Can someone explain (in a easy to understand way) or direct me to (online) some of the uses of matrixes. What kind of things are they used for?
I have an idea of how to multiply and add them etc at a basic level but would like to understand real contexts where they are used.
The books I have looked at just mention some contexts by name without highlighting how or why they are used in those situations. For example, I know they are used in 'networks', but what are these in the real world?
I have become really interested in them but want to understand them better, they seem different to most of the maths taught in schools. I wish writers of maths textbooks would write so that it was easier to understand stuff. Also, what on earth is an eigenvalue or eiginvector?
Any help appreciated.
Matrices (the singular is matrix; plural is matrices, pronounced MAY-truh-sees) have many uses. For a good understanding of them, I strongly suggest you take a course in linear algebra (or do some searches for it online).
Originally Posted by GAdams
Matrices can be used to represent and solve systems of linear equations (look up Gaussian elimination), to represent linear transformations, and much more, and they have loads of applications in computer graphics (linear transformations), in encryption (e.g., look up the Hill cipher), in economics, in graph theory, in linear programming, in networks (such as traffic networks and electrical networks), and in many other areas.
Again, an elementary linear algebra class should give you the necessary foundation, as well as an indication of potential applications.
As Reckoner mentioned, matrices are exceedingly useful for networks. The first place I saw a real world application (which, conveniently, was at the same time I was taking my first linear algebra course) was in the solving of simple electric circuits.
Electric circuits are nice because they always have a solution: the currents and voltages are always well-defined. So, as long as you set up your matrix right, you should have a solution. Unfortunately this is not true for many of the other applications of linear algebra- usually you have way more information than you need and a large part of the work you do is figuring out how to best fit the data using transformations and projections.
I'm not sure how familiar you are with circuits, but they're pretty simple to understand. Basically, there are a few results from physics that are really useful when analyzing a circuit. These results are even simpler if we have a simple circuit- that is, one composed of only resistors. Resistors, if you don't know, dissipate energy.
The rules we're really interested are Ohm's Law, Kirchhoff's Voltage Law (KVL), and Kirchhof's Current Law (KCL).
Ohm's Law: V=IR
KVL: The sum of the voltages around a closed loop in a circuit is zero (conservation of energy- you can only get out what you've already put in).
KCL: The sum of the current going into a circuit node is equal to the current leaving the node.
Using these three rules, you can take any simple circuit (or any circuit actually, but the analysis gets a little harder and I'm trying to give a simple example) and characterize it with some equations.
What will happen is that you will have some unknown currents and unknown voltages. Using KCL and KVL, you will generate a bunch of linear equations with unknowns. Then you will generate a matrix from these linear equations. So, for example, if I know that I have a circuit characterized by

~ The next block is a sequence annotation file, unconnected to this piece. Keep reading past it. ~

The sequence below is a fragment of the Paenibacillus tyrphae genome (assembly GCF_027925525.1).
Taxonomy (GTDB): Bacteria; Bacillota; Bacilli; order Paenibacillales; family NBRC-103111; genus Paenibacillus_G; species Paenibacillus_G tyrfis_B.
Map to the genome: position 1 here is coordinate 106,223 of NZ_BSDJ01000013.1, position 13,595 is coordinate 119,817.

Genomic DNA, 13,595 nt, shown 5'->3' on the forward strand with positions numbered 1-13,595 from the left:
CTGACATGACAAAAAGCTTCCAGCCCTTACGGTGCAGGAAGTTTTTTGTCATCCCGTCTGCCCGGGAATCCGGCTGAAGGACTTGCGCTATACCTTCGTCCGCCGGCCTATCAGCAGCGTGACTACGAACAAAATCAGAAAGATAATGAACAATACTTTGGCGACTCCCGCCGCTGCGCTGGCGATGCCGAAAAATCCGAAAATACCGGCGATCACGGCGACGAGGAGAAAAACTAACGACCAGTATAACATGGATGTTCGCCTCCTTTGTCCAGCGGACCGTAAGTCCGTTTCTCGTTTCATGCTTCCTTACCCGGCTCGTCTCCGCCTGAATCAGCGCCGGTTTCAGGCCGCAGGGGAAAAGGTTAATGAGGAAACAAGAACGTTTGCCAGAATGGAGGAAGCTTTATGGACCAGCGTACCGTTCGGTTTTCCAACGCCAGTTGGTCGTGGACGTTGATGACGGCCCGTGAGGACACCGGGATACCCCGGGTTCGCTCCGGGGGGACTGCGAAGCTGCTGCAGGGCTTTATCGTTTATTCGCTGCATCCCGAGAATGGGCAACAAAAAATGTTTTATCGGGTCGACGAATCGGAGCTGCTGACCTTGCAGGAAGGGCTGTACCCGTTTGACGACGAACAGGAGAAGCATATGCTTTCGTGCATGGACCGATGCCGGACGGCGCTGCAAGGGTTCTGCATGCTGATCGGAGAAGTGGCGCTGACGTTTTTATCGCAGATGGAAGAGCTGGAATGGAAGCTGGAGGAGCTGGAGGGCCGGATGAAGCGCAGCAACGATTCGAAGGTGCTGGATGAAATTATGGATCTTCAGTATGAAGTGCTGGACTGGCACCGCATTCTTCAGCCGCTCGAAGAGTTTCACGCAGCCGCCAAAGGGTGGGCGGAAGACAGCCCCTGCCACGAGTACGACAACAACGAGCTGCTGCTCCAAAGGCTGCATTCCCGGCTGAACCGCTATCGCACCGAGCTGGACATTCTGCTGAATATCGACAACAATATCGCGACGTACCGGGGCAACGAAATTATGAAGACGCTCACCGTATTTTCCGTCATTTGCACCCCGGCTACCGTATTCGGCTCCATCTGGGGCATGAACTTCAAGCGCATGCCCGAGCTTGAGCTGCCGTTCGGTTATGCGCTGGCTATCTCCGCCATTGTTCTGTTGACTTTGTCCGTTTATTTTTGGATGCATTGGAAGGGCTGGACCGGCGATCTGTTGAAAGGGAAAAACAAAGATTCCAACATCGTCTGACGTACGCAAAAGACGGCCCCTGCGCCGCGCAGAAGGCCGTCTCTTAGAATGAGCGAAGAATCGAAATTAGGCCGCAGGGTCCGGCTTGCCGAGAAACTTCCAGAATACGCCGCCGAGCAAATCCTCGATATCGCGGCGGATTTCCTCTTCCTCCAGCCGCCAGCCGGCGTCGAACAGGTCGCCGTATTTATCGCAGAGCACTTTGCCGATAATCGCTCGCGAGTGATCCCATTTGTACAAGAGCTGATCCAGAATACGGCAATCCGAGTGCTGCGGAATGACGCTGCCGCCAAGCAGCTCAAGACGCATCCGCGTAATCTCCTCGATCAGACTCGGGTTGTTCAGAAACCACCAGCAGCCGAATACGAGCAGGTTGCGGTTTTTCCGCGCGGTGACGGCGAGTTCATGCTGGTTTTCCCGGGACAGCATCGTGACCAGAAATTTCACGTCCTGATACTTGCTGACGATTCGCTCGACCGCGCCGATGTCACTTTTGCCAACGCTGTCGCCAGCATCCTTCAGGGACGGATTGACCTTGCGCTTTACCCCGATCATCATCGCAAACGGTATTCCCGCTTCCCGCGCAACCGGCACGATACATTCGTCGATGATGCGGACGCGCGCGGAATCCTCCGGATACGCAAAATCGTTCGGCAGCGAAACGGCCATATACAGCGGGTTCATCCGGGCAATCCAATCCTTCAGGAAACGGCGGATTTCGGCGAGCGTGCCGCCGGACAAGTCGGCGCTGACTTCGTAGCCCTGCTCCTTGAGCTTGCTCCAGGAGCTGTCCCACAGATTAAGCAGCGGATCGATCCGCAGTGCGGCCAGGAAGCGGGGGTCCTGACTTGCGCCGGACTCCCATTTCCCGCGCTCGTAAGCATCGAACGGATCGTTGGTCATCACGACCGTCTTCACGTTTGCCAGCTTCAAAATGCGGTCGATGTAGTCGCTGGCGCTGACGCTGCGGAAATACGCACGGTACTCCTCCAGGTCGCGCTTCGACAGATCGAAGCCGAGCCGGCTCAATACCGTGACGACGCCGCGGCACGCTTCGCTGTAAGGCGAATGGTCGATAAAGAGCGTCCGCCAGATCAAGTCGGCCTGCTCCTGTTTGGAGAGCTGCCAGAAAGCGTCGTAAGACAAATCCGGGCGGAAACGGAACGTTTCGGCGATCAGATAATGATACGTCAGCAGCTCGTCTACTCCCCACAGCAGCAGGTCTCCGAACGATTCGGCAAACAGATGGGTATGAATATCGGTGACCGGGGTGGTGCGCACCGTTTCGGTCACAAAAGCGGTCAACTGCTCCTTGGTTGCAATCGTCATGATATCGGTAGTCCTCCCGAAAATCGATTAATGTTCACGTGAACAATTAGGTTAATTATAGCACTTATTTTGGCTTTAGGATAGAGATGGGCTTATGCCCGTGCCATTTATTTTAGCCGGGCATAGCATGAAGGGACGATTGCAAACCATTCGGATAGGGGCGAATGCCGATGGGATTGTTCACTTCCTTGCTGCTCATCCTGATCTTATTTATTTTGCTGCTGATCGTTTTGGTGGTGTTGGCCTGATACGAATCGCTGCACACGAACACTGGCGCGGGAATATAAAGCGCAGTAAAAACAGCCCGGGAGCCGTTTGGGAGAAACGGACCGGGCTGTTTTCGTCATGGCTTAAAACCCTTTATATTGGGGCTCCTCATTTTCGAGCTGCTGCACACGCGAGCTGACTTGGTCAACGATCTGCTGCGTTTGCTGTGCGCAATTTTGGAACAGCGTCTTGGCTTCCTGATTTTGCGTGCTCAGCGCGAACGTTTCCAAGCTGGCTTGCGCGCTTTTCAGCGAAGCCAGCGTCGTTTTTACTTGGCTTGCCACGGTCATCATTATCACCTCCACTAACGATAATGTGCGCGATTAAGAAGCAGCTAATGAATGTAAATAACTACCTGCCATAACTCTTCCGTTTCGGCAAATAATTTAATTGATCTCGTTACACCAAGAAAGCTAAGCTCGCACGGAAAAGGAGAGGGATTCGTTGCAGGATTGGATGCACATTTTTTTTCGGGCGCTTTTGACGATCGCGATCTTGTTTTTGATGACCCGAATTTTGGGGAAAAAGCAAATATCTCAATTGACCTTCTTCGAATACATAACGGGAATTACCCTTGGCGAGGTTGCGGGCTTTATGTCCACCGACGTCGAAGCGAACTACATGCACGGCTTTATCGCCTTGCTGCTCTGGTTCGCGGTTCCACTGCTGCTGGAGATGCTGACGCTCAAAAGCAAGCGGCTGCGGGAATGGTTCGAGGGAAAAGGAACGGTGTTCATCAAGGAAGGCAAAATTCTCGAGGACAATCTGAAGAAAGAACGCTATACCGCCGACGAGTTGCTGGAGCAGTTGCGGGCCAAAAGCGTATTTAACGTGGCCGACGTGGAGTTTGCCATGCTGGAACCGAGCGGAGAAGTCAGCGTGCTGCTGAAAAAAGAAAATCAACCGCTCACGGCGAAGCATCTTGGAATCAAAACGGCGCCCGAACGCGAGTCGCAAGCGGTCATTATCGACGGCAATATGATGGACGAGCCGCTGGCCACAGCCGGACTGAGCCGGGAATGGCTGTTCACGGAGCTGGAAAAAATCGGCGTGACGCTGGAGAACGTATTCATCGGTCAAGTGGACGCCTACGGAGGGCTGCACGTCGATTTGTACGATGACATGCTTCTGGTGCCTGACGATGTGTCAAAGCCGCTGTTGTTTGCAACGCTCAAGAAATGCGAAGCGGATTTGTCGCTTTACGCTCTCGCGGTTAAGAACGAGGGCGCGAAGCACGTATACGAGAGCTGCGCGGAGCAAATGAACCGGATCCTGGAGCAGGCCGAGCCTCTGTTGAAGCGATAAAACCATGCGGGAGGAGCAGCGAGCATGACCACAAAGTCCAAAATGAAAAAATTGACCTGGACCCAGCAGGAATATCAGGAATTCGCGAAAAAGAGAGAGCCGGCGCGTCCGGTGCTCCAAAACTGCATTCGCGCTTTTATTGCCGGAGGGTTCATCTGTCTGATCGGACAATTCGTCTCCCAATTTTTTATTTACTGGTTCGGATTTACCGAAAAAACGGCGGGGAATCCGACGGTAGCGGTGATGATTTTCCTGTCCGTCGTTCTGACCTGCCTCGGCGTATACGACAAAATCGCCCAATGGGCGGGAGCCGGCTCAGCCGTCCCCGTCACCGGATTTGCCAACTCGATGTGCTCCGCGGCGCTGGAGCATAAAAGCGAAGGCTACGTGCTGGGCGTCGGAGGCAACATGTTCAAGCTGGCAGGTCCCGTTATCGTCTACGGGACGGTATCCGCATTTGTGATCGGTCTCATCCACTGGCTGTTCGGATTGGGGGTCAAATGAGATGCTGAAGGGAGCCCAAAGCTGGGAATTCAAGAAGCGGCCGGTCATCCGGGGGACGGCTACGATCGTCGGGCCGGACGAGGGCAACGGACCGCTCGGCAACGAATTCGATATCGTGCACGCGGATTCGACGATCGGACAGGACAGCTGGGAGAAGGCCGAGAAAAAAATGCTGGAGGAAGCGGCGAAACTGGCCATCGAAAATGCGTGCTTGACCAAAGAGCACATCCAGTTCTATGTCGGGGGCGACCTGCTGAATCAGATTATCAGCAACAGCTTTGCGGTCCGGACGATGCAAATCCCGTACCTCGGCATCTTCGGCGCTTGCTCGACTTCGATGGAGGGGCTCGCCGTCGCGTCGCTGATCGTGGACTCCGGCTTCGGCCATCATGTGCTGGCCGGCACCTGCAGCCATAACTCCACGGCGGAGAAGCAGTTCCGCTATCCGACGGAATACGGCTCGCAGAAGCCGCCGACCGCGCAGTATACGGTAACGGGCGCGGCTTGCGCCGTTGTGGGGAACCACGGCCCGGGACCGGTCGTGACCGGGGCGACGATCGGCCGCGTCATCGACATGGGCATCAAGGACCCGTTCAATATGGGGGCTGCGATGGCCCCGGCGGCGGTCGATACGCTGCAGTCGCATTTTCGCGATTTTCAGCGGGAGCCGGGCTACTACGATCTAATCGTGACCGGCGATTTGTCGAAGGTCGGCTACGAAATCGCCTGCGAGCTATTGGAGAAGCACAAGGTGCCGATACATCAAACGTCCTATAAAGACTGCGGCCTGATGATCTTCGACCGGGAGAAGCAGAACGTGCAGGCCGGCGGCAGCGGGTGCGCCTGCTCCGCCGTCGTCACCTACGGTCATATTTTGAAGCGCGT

where A stands for Amperes (the unit of measurement for current).
We can express this set of linear equations using matrix notation as:
This is a matrix, and in fact, one we can solve for the answer! If you're familiar with linear algebra, you'll know that the most basic way to do this is multiplying on both sides by the inverse matrix. You could also just row reduce, which is essentially the same thing.
Now, you may notice that I gave you a trivial example: since I1=1 A, it's pretty clear that I2=2 A by inspection. However, when you have a circuit with many branches and many nodes, solving the linear equations by hand becomes much harder. Generating a matrix from the equations we find gives us a way to organize the data, and we can use cool tricks like Cramer's Rule to find the answer really quickly, as long as the matrix isn't too big.
There is a good source for this with an example worked out exhaustively here
This is a method for finding voltages and currents that was beaten into me by one of my electrical engineering professors. In practice, I usually found myself just solving the linear equations by hand because it was easier for me, and Cramer's rule gets tedious for matrices that are larger than 3x3. However, it's possible to do it this way, and useful for some people. It's also a great way to organize data if you're going to try to plug this stuff into a computer to solve it.
A great introductory text on linear algebra is "Linear Algebra and its Applications" by David C. Lay. I used it in my first linear algebra course, and I still keep it on hand because it's the clearest explanation of basic linear algebra I've found. You can find out all about eigenvalues or eigenvectors there: the definitions for those are confusing unless you've studied some of the other basics of linear algebra first.
Thanks guys. I found that really useful and interesting.
That was a great explanation osmenog!
I'd be interested in any other input from anyone else too.
I am interested in linear transformations, the maths there isn't clear to me. E.g. the way that a coordinate, say (3, 5) of a 2d shape is reflected in the x-axis. The book I have talks about the new point having coordinates
(ax + by, cx + dy) and i don't really get what the a,b,c and d refer to.